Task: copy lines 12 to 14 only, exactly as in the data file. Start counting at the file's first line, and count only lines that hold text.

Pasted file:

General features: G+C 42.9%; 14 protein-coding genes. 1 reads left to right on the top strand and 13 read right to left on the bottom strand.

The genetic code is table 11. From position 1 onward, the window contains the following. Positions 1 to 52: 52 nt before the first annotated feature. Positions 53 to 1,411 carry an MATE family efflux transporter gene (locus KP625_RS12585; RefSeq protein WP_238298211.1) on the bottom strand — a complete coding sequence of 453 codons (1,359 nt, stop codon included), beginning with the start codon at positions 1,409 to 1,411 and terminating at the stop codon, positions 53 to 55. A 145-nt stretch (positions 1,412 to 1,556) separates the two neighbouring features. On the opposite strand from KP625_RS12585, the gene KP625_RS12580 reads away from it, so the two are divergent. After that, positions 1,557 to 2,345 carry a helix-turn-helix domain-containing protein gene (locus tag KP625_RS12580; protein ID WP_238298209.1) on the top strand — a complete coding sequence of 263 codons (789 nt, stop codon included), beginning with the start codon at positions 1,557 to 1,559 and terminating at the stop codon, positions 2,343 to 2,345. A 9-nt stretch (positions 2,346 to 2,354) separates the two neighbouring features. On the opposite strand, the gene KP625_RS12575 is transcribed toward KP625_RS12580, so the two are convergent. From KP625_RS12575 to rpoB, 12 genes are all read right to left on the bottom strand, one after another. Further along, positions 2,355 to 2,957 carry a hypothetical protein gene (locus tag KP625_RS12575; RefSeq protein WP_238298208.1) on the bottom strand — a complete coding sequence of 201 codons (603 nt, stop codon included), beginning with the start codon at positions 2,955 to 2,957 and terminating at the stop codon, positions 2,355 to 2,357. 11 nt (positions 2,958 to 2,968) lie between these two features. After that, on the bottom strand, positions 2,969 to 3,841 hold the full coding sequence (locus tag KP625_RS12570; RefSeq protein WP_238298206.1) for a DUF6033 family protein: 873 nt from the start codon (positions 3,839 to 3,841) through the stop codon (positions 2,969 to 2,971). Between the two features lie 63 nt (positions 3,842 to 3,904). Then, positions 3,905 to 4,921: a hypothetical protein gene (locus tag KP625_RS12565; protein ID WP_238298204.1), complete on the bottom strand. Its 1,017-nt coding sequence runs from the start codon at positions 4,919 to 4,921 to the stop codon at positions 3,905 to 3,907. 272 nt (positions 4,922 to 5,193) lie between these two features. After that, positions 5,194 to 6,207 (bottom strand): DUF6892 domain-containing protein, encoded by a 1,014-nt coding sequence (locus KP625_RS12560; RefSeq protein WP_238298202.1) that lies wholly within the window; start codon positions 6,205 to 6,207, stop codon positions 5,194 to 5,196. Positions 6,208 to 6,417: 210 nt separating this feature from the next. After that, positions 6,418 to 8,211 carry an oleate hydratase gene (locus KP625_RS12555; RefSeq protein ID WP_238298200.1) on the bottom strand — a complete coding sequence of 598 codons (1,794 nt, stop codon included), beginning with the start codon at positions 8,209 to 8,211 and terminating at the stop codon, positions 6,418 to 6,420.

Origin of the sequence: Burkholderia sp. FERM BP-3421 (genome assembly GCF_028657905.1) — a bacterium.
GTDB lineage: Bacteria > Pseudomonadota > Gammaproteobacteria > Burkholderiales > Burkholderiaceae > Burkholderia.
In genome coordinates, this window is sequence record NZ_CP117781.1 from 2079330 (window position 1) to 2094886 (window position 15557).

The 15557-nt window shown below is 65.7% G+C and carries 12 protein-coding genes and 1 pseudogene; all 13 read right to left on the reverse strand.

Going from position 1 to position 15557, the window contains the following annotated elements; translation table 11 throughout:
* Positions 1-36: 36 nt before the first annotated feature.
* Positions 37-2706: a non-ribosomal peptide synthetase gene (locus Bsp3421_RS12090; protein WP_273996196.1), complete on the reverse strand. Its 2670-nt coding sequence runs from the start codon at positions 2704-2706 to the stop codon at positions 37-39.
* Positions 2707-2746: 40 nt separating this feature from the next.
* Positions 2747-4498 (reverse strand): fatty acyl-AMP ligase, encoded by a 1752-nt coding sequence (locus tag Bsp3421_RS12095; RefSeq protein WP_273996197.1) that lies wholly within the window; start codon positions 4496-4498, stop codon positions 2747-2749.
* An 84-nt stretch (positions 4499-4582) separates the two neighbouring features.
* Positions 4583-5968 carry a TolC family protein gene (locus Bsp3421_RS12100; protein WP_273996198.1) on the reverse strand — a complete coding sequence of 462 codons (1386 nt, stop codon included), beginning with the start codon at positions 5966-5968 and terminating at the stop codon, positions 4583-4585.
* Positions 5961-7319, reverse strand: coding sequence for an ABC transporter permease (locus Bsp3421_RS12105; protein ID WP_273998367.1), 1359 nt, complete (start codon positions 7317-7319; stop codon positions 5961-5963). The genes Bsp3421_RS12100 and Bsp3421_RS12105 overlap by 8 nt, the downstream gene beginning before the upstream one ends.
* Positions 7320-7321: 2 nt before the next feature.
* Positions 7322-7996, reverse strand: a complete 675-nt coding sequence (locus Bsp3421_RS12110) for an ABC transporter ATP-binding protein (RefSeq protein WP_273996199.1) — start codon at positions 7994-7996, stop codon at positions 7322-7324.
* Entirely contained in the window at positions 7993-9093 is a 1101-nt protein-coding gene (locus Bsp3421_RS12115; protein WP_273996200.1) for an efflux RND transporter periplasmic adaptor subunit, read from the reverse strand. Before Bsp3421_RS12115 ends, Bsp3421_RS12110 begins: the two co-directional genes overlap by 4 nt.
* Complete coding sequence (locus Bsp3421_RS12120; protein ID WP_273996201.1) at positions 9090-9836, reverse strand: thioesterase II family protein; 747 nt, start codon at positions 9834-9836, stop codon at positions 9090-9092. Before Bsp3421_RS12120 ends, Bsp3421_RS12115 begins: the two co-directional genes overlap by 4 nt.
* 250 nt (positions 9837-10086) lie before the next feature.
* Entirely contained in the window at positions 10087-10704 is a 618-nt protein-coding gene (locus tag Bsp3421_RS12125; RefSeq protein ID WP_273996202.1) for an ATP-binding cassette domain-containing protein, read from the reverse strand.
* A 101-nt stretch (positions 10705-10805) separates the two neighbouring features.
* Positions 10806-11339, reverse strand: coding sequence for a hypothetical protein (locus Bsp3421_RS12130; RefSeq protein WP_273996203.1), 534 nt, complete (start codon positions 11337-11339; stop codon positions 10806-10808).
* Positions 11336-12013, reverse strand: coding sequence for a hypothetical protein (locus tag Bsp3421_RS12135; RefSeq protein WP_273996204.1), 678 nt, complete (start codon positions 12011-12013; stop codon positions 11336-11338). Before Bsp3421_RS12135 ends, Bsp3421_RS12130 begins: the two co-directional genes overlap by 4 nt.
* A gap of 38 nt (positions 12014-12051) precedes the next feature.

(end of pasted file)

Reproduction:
* An 84-nt stretch (positions 4499-4582) separates the two neighbouring features.
* Positions 4583-5968 carry a TolC family protein gene (locus Bsp3421_RS12100; protein WP_273996198.1) on the reverse strand — a complete coding sequence of 462 codons (1386 nt, stop codon included), beginning with the start codon at positions 5966-5968 and terminating at the stop codon, positions 4583-4585.
* Positions 5961-7319, reverse strand: coding sequence for an ABC transporter permease (locus Bsp3421_RS12105; protein ID WP_273998367.1), 1359 nt, complete (start codon positions 7317-7319; stop codon positions 5961-5963). The genes Bsp3421_RS12100 and Bsp3421_RS12105 overlap by 8 nt, the downstream gene beginning before the upstream one ends.